It’s been a while since I’ve been in Manchester for a gig. Arriving at Piccadilly Station to a packed platform full of dejected Manchester United fans immediately starts me off in good cheer, and I manage to navigate the dark streets to the venue with no problems, the city still alive and full of activity even on a cold Sunday night.
Stepping inside the venue, the delinquent fuzz of the Buzzcocks’ Orgasm Addict blasting over the PA, although great, seems a slightly incongruous fit for the show that’s about to start. Both of tonight’s acts’ recent records made my top 10 list last year, Spencer Cullum’s Coin Collection being a lovely journey taking in folk-rock and Kosmiche with hints of jazz making for an autumnal palette that evokes the likes of Kevin Ayers and fellow Canterbury travellers Caravan.
Bobby Lee’s Origin Myths came to my attention via the wonderful artwork of Darryl Norsen – my advice is to check out any record where you see his name credited on the artwork, a philosophy that hasn’t failed me yet – and the homespun double-denim choogle contained within has sat nicely on my turntable since release.
Soft birdsong recordings from their keyboard welcome Bobby Lee and his trio to the stage, as the strains of Golden Brown by the Stranglers fade out in the speakers. The ambience of Gullivers is a good fit for Bobby Lee. The wooden floor, sticky with the tack of beers spilled past, perfectly matches the swampy vibes emanating from his vintage amplifier.
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Opening with a couple of tracks from last year’s Origin Myths, the band bring the songs alive with more raw power than on record, with bassist Mark Armstrong moving between keys and bass, and the drum machine frequently employed as underpinning to the deft rhythmic touch of Guy Whittaker. Lee’s guitar swirls and crunches, tremolo shuddering as he weaves melodies from his semi-acoustic.
A new song titled The HR Manager’s Beautiful Daughter is a welcome addition to Lee’s canon, the titular pun nodding to The Incredible String Band going down well with a crowd well-versed in 1968 folk-rock albums. Next to me, someone is thoughtfully sketching the band out in pencil. As the band grow into the gig, the bass finds its rightful place in the sound mix, emerging loud and triumphant during Listings.
Closing with the muscular riffs of Lee’s deconstruction of Warren Zevon’s Join Me In L.A (as covered on Lee’s first record, Shakedown in Slabtown) suddenly the drummer rises from his seat in alarm. He continues playing, shaking his maraca and laughing as he rattles along the kit, drum fills building in intensity as the song reaches a cathartic climax. Only after the song (and set) finishes, do we realise why he has taken to his feet – the metal framework of the drum stool has sheared through the fabric and padding of his seat, making for an unbearably uncomfortable throne.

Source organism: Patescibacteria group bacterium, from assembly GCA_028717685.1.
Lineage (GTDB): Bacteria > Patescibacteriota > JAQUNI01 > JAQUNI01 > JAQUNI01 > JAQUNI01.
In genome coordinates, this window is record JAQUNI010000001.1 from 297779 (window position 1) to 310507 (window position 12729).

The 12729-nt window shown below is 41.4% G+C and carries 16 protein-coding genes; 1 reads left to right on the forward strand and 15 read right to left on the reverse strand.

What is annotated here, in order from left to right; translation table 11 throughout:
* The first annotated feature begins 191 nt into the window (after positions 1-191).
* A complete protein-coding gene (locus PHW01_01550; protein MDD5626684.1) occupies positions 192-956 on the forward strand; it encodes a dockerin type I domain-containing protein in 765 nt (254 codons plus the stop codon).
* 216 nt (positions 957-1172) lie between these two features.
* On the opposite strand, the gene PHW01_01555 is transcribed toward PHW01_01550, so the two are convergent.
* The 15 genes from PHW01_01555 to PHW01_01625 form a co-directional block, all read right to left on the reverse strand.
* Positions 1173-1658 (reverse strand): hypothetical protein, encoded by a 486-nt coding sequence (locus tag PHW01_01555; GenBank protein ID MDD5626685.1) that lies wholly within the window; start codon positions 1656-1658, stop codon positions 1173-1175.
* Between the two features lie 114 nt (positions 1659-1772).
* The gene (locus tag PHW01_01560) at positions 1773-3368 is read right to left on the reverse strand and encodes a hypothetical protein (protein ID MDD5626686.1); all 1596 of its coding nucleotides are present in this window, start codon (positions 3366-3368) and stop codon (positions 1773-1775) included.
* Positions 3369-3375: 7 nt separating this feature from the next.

A few short minutes later, Spencer Cullum shuffles on and introduces his partner in crime for the evening, Nashville guitarist Sean Thompson, who played on Cullum’s LP as well as leading his own Sean Thompson’s Weird Ears project. It is clear from the opening notes of Imminent Shadow that Thompson is an expressive player, colouring the song with a sound that is rich and yet spacious.
Second song Seaside opens with a beautiful cascade of jazzy notes before settling into its rhythm. Cullum’s nylon-strung acoustic sketches out some complicated-sounding chords but never without a melody to carry your ear along. Most of the highlights from Cullum’s LP get an airing here, and his cover of Mike Heron’s The Tree sounds fantastic as Incredible String Band fans get their second reference of the evening.
Later in the set, Thompson takes the lead vocal as Cullum accompanies on pedal steel guitar. It’s always a treat to hear a well-played steel, and tonight is no exception, especially on their cover of the traditional Black Waterside, recalling Bert Jansch’s rendition from his Jack Orion LP. Between songs, Thompson cracks wise about people mistaking him for the son of Richard Thompson, and if I’m honest, after hearing him play, I wouldn’t blame anyone for making that assumption. Different styles but both mesmerising players all the same.
You can tell the Nashville session pedigree of the duo as they work their way around some of Thompson’s forthcoming solo material, due out in summer on the excellent Los Angeles-based Curation Records. They even find a way to work in some Allen Toussaint New Orleans groove to proceedings. For the self-proclaimed ‘pair of sidemen’, they exude a quiet, relaxed charisma that makes for a warm atmosphere in the room.
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There’s plenty of room around the bodies in the venue, but as I try to get closer to the action, I realise that the curious lighting in Gullivers means one spot in front of the stage is rendered uninhabitable by an intense spotlight that both blinds and bakes anyone foolish enough to take up residence in its glare. Back to the shadows I go.
With Thompson passing the mic back to Cullum to finish off the evening, we get a brilliant rendition of LP opener Jack of Fools and covers of Moondog and Duncan Browne to close. It is barely after ten bells and the audience is happy to wander downstairs for another pint and to discuss the finer points of In the Land of Grey & Pink, Bayou Country or Shooting at the Moon. Those of us of an age where the spine begins to creak after standing too long are thankful for the brevity, ensuring an evening of quality over quantity. I head off for the train home, convinced that these two acts tonight can create many more of their own recordings that stand up alongside those that inspire them.
Spencer Cullum’s Coin Collection is out now via Human Error Music. Purchase from Bandcamp.